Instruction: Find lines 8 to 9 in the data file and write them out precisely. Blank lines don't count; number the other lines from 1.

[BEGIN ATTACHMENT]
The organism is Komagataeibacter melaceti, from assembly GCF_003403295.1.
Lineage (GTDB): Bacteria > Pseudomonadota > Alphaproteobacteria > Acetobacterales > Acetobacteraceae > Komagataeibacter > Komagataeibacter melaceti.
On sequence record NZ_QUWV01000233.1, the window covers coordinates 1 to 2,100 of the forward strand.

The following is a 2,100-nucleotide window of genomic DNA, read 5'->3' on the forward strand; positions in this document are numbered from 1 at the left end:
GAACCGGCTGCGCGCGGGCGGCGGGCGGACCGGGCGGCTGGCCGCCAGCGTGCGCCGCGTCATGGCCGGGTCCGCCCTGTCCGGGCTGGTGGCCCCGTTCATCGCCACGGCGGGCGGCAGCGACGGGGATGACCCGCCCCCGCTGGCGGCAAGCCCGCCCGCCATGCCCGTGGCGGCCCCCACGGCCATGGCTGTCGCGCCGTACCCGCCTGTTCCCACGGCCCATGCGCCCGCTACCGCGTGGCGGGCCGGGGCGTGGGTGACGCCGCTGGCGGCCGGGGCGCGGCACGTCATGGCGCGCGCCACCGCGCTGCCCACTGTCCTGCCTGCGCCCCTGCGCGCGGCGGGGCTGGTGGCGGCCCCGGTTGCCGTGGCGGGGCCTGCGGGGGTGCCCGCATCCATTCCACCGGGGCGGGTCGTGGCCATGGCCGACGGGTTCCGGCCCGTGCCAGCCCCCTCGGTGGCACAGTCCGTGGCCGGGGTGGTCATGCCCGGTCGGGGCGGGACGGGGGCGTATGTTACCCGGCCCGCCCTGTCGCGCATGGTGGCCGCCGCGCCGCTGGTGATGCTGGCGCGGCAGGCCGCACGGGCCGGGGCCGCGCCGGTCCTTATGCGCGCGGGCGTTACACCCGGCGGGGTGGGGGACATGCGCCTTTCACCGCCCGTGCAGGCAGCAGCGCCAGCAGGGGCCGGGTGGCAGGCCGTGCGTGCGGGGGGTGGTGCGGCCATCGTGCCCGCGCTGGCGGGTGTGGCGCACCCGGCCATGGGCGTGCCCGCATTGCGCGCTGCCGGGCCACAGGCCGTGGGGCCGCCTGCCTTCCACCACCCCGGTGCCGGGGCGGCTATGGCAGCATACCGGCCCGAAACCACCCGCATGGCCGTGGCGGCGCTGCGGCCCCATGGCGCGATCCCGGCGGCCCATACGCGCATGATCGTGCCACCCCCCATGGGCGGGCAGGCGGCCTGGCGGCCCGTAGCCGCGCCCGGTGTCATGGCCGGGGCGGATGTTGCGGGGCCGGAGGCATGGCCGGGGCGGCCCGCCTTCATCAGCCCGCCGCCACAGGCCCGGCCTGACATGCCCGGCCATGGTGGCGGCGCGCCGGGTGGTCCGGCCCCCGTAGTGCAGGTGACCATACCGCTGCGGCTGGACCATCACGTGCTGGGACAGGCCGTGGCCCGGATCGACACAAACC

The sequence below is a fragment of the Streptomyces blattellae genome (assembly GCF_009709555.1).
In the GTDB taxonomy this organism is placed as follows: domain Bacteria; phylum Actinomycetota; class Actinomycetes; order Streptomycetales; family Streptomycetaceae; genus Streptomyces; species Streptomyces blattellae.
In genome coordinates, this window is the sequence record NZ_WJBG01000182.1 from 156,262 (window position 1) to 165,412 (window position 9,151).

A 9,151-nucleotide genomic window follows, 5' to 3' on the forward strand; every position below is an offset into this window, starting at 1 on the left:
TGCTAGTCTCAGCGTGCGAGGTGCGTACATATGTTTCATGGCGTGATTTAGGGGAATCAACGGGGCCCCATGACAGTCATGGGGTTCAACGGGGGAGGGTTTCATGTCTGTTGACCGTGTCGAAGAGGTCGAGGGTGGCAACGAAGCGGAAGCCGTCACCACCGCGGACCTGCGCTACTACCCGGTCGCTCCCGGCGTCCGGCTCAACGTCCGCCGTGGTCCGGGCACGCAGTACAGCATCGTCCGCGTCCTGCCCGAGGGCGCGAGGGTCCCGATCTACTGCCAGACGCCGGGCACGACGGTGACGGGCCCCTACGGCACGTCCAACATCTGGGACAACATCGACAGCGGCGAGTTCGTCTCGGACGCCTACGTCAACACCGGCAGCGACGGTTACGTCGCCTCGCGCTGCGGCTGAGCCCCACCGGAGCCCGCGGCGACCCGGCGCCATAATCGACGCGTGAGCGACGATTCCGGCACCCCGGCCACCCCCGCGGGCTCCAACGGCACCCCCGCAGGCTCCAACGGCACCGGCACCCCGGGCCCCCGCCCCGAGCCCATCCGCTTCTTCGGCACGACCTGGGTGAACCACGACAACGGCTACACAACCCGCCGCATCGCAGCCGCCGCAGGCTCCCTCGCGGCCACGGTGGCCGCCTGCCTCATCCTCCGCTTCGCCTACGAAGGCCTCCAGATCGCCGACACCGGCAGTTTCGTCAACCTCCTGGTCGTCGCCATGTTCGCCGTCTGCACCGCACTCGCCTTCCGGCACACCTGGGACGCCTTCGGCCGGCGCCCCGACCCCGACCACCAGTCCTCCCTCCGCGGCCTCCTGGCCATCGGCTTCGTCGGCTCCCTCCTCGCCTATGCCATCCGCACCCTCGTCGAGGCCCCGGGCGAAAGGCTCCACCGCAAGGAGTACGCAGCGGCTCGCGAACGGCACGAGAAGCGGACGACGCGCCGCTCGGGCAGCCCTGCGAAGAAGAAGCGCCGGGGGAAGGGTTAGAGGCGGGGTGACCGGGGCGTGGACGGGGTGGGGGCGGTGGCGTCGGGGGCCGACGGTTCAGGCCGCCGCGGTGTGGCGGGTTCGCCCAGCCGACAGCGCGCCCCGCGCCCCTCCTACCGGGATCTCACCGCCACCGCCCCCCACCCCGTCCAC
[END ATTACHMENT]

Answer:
In genome coordinates, this window is the sequence record NZ_WJBG01000182.1 from 156,262 (window position 1) to 165,412 (window position 9,151).

A 9,151-nucleotide genomic window follows, 5' to 3' on the forward strand; every position below is an offset into this window, starting at 1 on the left: